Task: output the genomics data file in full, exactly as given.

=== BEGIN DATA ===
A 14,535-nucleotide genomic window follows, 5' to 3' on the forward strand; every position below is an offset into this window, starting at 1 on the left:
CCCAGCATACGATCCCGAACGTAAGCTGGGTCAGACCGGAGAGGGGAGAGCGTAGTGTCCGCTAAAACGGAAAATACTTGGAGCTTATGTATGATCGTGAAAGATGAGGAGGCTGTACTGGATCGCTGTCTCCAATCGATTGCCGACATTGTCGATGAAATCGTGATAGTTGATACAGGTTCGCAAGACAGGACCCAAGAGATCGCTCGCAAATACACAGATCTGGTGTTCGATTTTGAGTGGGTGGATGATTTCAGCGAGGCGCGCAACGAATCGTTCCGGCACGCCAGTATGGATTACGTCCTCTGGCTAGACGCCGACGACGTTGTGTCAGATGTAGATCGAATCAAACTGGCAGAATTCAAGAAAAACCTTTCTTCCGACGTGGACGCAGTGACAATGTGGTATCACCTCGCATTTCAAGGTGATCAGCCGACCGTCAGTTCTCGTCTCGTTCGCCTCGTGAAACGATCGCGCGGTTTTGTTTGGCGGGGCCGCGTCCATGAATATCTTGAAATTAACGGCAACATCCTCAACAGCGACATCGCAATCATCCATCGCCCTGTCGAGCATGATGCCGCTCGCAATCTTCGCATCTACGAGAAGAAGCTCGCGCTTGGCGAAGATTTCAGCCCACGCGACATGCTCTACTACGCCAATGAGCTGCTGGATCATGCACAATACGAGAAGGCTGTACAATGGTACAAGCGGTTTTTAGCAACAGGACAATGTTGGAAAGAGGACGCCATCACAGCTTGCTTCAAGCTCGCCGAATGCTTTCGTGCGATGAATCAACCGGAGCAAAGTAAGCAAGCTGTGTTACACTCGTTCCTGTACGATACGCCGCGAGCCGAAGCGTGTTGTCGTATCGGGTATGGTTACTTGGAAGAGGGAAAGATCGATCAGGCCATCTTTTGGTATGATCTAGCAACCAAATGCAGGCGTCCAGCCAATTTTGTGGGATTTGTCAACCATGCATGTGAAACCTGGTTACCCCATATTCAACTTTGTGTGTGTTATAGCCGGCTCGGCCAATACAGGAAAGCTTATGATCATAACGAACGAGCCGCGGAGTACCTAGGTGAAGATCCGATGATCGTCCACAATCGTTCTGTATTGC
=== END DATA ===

A 14,535-nucleotide genomic window follows, 5' to 3' on the forward strand; every position below is an offset into this window, starting at 1 on the left:
CCCAGCATACGATCCCGAACGTAAGCTGGGTCAGACCGGAGAGGGGAGAGCGTAGTGTCCGCTAAAACGGAAAATACTTGGAGCTTATGTATGATCGTGAAAGATGAGGAGGCTGTACTGGATCGCTGTCTCCAATCGATTGCCGACATTGTCGATGAAATCGTGATAGTTGATACAGGTTCGCAAGACAGGACCCAAGAGATCGCTCGCAAATACACAGATCTGGTGTTCGATTTTGAGTGGGTGGATGATTTCAGCGAGGCGCGCAACGAATCGTTCCGGCACGCCAGTATGGATTACGTCCTCTGGCTAGACGCCGACGACGTTGTGTCAGATGTAGATCGAATCAAACTGGCAGAATTCAAGAAAAACCTTTCTTCCGACGTGGACGCAGTGACAATGTGGTATCACCTCGCATTTCAAGGTGATCAGCCGACCGTCAGTTCTCGTCTCGTTCGCCTCGTGAAACGATCGCGCGGTTTTGTTTGGCGGGGCCGCGTCCATGAATATCTTGAAATTAACGGCAACATCCTCAACAGCGACATCGCAATCATCCATCGCCCTGTCGAGCATGATGCCGCTCGCAATCTTCGCATCTACGAGAAGAAGCTCGCGCTTGGCGAAGATTTCAGCCCACGCGACATGCTCTACTACGCCAATGAGCTGCTGGATCATGCACAATACGAGAAGGCTGTACAATGGTACAAGCGGTTTTTAGCAACAGGACAATGTTGGAAAGAGGACGCCATCACAGCTTGCTTCAAGCTCGCCGAATGCTTTCGTGCGATGAATCAACCGGAGCAAAGTAAGCAAGCTGTGTTACACTCGTTCCTGTACGATACGCCGCGAGCCGAAGCGTGTTGTCGTATCGGGTATGGTTACTTGGAAGAGGGAAAGATCGATCAGGCCATCTTTTGGTATGATCTAGCAACCAAATGCAGGCGTCCAGCCAATTTTGTGGGATTTGTCAACCATGCATGTGAAACCTGGTTACCCCATATTCAACTTTGTGTGTGTTATAGCCGGCTCGGCCAATACAGGAAAGCTTATGATCATAACGAACGAGCCGCGGAGTACCTAGGTGAAGATCCGATGATCGTCCACAATCGTTCTGTATTGC